Also, in scifi/fantasy covers it’s really hard to divorce nostalgia from design when thinking of our favorite covers – some of these books, and covers, have such deep meaning to who we are as people, a lot of good designers have soft spots for laughably bad covers…so I’m really glad you’re asking for recent examples! To be fair, I’m going to leave Orbit books out of my picks – you can read my posts on the Orbit blog anytime and read my notes and feelings on the covers as we release them.
RECENT FAVES (in no order of import): This might be a radical admission to some of you, but I’m going to include a bunch of Young Adult books here. I think there’s so many adults reading YA scifi & fantasy right now that we can’t pretend it’s a separate section anymore. I’ve been really inspired by a lot of the designs coming out for the YA genre books lately, and god I so covet the budgets for effects!
Also, a pet peeve of mine – and I know a lot of you art fans out there – is the issue of crediting artists/designers online. Until the info is easy to find on Amazon/B&N, getting people to credit is impossible. I’m embarrassed to say I am missing credits below, and I looked online for them. Anyone have any good suggestions about how to solve this issue? Because googling for back covers is a pain. Maybe we should all get together and campaign for the big websellers to put art credits in the book info listings.
- The Dream of Perpetual Motion by Dexter Palmer (design by Ervin Serrano, Jacket illustration from Isifa/Alamy/Getty) I love the type. That took some TIME, people. It’s totally over the top, but it tells you it’s awesome, gives you a time period, and a nice balance with the sliver of an image. Really great texture pumped into the image too. (As you can see from my first few picks, I’m a big a Steampunk fan, so that helps catch my eye)
- Leviathan by Scott Westerfeld (design by Sammy Yuen Jr., illustrations by Keith Thompson & Sammy Yuen Jr.) Again, ridiculously mechanical and over-the-top. I don’t think I’ve ever seen this many effects on a book, it almost jumped off the shelf and punched me in the face.
- Boneshaker by Cherie Priest: (illustration by Jon Foster, Design by Jamie Stafford-Hill) I know, I know, another Steampunk book. But I love the in-you-face zoom right in the character’s face. I see that a lot in photo-based covers, but rarely in illustrations. Kind of made me wonder if that was originally the idea, or if the designer zoomed in from a larger illustration during the layout process. Nice type too. I’m a sucker for texture.
- Prospero Lost by L. Jagi Lamplighter: (painting by Sam Weber, design by ??) Sam Weber is my favorite painter right now. If there were 5 of him around to paint books it wouldn’t be nearly enough for me. I literally drooled when I saw his illustrated Lord of the Flies for the Folio Society.
- Sharp Teeth by Toby Barlow: (design by Suzanne Dean, illustration by Natasha Michaels) I’ll tell you a dirty little designer secret I have – I hate hardcover jackets. I think they’re annoying. If every hardcover I have could be printed paper-over-board or silkscreened right onto the book fabric, I would be a happy designer. I saw this cover and was pissed I didn’t get to do it. That’s just about the highest praise one designer can give to another.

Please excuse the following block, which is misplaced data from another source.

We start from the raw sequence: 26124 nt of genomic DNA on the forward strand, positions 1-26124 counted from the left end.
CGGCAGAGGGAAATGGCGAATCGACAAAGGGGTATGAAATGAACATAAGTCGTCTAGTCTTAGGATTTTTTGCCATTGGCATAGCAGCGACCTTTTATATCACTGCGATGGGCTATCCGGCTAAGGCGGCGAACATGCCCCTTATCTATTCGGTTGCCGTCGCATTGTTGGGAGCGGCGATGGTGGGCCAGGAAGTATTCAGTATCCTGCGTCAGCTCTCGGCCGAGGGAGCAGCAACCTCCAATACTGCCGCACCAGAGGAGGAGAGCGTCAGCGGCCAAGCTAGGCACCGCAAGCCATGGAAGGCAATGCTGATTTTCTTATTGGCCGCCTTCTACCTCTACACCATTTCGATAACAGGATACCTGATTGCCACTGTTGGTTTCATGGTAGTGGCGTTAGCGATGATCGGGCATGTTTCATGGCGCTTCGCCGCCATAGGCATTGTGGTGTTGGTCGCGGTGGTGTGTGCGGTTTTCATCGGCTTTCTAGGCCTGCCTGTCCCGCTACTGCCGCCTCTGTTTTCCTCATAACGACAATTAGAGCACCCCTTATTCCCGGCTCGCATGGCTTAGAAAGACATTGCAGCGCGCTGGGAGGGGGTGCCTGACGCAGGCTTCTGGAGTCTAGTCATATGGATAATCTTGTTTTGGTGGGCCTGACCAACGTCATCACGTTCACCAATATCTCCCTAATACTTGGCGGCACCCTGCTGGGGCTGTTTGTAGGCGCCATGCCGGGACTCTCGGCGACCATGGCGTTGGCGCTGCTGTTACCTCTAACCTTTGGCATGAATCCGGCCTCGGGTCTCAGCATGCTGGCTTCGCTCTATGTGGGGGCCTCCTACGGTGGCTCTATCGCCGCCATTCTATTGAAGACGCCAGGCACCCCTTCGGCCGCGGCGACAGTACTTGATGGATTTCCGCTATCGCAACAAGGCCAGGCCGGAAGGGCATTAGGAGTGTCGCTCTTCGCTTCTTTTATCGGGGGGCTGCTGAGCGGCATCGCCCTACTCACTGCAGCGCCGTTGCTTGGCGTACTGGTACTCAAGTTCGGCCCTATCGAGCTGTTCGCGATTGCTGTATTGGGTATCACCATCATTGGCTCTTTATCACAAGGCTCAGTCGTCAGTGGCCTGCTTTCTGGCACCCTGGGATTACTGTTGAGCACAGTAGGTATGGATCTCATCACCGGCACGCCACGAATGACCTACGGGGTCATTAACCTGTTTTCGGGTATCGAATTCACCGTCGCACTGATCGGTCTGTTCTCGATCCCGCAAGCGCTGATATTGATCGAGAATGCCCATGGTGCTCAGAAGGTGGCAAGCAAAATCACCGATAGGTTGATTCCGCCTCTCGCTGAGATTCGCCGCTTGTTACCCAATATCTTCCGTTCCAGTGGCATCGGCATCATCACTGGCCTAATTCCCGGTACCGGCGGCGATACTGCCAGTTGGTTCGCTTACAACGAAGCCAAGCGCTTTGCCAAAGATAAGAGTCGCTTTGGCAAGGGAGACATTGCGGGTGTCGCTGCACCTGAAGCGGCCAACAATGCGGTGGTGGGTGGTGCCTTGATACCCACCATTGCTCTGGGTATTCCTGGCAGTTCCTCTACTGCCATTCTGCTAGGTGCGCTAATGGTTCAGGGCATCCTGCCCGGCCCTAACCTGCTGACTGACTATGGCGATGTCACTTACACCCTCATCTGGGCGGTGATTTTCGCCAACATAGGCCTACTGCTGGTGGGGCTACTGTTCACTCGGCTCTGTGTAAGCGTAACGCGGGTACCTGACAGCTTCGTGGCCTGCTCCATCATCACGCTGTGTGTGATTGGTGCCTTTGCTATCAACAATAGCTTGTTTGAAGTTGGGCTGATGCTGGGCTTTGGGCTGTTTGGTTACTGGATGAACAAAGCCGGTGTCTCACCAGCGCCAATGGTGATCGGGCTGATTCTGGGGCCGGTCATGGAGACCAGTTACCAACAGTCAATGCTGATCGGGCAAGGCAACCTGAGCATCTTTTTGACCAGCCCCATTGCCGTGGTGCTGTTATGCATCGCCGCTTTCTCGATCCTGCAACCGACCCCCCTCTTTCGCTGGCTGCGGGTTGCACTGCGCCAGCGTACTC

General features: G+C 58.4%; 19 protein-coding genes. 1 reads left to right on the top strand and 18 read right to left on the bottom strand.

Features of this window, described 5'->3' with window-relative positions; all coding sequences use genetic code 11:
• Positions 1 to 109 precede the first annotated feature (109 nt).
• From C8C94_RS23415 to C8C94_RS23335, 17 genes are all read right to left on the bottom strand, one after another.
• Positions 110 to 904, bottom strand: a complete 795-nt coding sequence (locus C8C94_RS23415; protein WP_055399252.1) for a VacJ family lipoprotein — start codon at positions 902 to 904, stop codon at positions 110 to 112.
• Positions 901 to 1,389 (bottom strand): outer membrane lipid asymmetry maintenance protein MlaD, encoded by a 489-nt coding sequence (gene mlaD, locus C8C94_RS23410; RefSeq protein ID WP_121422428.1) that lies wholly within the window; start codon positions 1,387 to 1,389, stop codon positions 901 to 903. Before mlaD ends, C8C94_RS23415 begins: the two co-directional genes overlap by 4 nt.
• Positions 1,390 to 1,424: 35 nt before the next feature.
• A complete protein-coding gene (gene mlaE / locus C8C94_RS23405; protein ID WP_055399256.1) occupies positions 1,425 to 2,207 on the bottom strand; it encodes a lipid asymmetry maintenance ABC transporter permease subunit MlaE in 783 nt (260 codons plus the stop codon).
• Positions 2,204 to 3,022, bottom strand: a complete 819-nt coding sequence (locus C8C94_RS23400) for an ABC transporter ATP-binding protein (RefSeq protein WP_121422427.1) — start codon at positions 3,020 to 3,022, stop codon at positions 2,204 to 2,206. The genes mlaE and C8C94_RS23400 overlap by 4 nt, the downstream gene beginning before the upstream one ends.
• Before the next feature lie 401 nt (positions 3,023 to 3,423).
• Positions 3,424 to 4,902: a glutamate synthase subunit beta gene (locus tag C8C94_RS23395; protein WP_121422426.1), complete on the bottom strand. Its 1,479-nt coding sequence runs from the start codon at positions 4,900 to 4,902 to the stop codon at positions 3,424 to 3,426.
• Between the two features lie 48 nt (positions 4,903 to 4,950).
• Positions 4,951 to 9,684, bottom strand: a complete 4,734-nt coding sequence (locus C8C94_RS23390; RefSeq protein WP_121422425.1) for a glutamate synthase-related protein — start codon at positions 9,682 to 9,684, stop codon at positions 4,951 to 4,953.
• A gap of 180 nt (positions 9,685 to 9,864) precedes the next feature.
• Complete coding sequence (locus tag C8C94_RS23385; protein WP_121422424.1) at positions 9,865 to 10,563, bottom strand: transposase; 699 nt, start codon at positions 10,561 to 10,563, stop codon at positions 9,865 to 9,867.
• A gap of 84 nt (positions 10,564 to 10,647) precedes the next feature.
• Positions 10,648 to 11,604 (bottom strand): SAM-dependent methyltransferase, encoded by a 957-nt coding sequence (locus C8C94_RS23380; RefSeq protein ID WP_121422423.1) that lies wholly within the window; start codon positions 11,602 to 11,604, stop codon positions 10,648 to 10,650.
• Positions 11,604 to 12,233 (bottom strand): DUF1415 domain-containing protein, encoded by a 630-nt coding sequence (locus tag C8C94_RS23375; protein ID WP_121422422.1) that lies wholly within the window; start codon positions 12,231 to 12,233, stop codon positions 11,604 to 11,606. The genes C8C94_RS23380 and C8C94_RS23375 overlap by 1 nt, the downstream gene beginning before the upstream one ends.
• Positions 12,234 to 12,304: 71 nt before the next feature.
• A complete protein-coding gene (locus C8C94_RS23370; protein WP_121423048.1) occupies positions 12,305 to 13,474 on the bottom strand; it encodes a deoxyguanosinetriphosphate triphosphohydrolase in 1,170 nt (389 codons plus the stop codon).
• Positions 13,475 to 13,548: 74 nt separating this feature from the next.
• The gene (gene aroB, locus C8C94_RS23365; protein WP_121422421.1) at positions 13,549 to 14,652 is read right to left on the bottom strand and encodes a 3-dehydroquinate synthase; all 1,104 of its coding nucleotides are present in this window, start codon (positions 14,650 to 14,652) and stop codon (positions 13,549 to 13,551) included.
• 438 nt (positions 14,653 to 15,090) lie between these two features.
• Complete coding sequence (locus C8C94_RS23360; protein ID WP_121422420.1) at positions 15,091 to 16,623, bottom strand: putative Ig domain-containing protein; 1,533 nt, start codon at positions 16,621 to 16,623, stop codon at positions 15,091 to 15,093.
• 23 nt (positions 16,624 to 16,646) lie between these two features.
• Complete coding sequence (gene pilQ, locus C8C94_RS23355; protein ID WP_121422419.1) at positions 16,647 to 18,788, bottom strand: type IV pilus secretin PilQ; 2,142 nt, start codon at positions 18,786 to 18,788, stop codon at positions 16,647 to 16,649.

- Hush Hush by Becca Fitzpatrick: (design by Lucy Ruth Cummins, photo by James Porto) I love how the image is so subtly colored towards the top. A really subtle touch. And the pearl paper is so nice. Such a spare design, it really was a breath of fresh air when I saw it. Not such a huge fan of the type, but it is more appropriate for the YA section, so I’ll let it slide.
- Fallen by Lauren Kate: (design by ?? Art by Fernanda Brussi Goncales) can you say atmosphere? I want to know who that girl is and why she is in despair. Great typeface choice, Elegant but with a little subtle creepiness.
- Beautiful Creatures by Kami Garcia & Margaret Stohl: (design by David Caplan, lettering by Si Scott, photo by Robert Clark) 3 words: Hand. Lettered. Type. You don’t get it better than this. It doesn’t tell you anything about the book, really, but it’s so sexy that you just have to pick it up. The purple foil didn’t hurt either, but even flat color online, it’s gorgeous.
- Graceling (UK Edition) by Kristin Cashore: design by ?? Art by Larry Rostant) Larry is one of my favorite photo-illustrators working today, and I just thought the lighting on this figure was fantastic. And I love the really spare background. I was so disappointed when I saw the US cover…kind of quiet in comparison.
I’ve probably been too involved in the industry over the last few years – bookseller, commercial editor, now novelist – to really look at this as a question of aesthetics. By successful, I assume we mean commercial – for that, the answer is usually that a successful cover captures the fanbase of another (preferable large selling) author, and captures the casual bookstore browser. Just look at what “people also bought” on Amazon pages, and you’ll often see how buyers work. A good cover though doesn’t have to please people in the genre community, strangely. It needs to communicate with the casual bookstore customer, the ones who don’t get involved in online flame-wars. This is the bulk of the industry, whether we like it or not, and a cover needs to communicate to them.
Other things influence sales – how much advertising is spent; how much money publishers pay in order to have books on table displays (What, you thought they were free?) – but the cover is the best weapon a new author might have. So “successful”, in real terms, in terms that feed the author, means the cover which communicates to that casual reader. Sometimes it’s making the book look enough like something similar (just look at the glut of Twilight rip-offs); sometimes it’s taking an element and modernising it slightly (hooded figures against a white background is nicely high contrast and eye-catching). If it catches their eye (high contrast again) and then informs them about a whole bunch of things they need to know, then it’s successful. Then it’s up to the writer.